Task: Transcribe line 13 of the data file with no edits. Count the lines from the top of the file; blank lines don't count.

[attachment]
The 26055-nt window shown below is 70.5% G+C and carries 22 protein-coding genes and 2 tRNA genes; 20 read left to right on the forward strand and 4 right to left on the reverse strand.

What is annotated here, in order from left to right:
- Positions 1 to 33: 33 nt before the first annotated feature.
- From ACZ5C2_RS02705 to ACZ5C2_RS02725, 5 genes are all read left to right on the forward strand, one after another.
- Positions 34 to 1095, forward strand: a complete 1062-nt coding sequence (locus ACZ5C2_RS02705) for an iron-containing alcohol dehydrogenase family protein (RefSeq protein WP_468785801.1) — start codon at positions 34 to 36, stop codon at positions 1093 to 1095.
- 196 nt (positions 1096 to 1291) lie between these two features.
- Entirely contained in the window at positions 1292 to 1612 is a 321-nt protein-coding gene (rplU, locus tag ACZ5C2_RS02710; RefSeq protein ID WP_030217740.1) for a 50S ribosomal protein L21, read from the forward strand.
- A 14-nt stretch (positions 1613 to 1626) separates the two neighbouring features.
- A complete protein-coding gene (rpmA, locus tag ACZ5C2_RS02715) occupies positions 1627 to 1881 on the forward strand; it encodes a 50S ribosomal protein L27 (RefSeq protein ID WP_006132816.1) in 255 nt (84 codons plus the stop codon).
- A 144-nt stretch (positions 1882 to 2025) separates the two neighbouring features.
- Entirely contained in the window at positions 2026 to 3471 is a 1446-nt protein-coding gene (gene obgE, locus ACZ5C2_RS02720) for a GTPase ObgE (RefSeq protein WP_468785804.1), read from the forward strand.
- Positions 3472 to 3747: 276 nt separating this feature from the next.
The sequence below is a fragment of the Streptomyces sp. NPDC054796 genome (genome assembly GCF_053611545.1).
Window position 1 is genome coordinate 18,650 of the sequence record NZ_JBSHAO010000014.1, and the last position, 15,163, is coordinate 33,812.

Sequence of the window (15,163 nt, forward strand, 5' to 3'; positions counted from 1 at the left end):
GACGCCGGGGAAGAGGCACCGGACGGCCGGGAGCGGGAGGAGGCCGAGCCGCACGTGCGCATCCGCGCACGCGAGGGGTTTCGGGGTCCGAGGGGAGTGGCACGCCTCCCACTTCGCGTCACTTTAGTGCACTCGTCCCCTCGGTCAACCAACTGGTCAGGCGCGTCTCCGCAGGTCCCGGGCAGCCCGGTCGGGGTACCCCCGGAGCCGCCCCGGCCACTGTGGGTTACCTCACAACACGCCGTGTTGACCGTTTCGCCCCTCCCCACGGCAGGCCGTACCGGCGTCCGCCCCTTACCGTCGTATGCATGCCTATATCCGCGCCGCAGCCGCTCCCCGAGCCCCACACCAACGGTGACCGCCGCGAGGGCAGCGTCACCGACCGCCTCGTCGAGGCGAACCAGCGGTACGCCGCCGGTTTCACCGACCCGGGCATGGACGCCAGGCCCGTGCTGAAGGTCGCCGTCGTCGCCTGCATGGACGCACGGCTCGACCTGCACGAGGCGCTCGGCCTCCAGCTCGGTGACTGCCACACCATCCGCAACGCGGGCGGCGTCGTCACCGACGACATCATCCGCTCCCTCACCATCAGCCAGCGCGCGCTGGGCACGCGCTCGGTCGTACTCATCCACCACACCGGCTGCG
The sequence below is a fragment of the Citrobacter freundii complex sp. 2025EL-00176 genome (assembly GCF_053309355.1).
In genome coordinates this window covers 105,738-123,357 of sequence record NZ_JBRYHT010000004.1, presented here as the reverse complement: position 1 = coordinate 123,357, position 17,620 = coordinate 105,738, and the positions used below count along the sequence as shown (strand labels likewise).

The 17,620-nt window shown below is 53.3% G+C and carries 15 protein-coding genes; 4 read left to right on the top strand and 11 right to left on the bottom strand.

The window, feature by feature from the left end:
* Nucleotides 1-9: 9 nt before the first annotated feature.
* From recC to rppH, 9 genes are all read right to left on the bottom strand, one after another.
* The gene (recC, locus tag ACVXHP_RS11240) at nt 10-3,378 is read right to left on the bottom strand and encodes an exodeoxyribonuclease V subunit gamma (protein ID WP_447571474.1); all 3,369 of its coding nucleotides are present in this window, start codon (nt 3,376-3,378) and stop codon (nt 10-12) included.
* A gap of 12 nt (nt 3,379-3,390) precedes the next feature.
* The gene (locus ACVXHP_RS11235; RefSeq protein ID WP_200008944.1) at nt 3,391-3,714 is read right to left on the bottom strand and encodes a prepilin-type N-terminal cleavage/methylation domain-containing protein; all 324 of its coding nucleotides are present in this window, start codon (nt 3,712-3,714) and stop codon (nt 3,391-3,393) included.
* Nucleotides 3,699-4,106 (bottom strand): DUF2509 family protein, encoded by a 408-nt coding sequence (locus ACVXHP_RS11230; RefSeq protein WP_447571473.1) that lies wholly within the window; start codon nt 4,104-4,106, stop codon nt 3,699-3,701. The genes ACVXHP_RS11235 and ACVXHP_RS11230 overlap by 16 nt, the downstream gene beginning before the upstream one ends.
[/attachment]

The sequence below is a fragment of the Streptomyces sp. NPDC054796 genome (genome assembly GCF_053611545.1).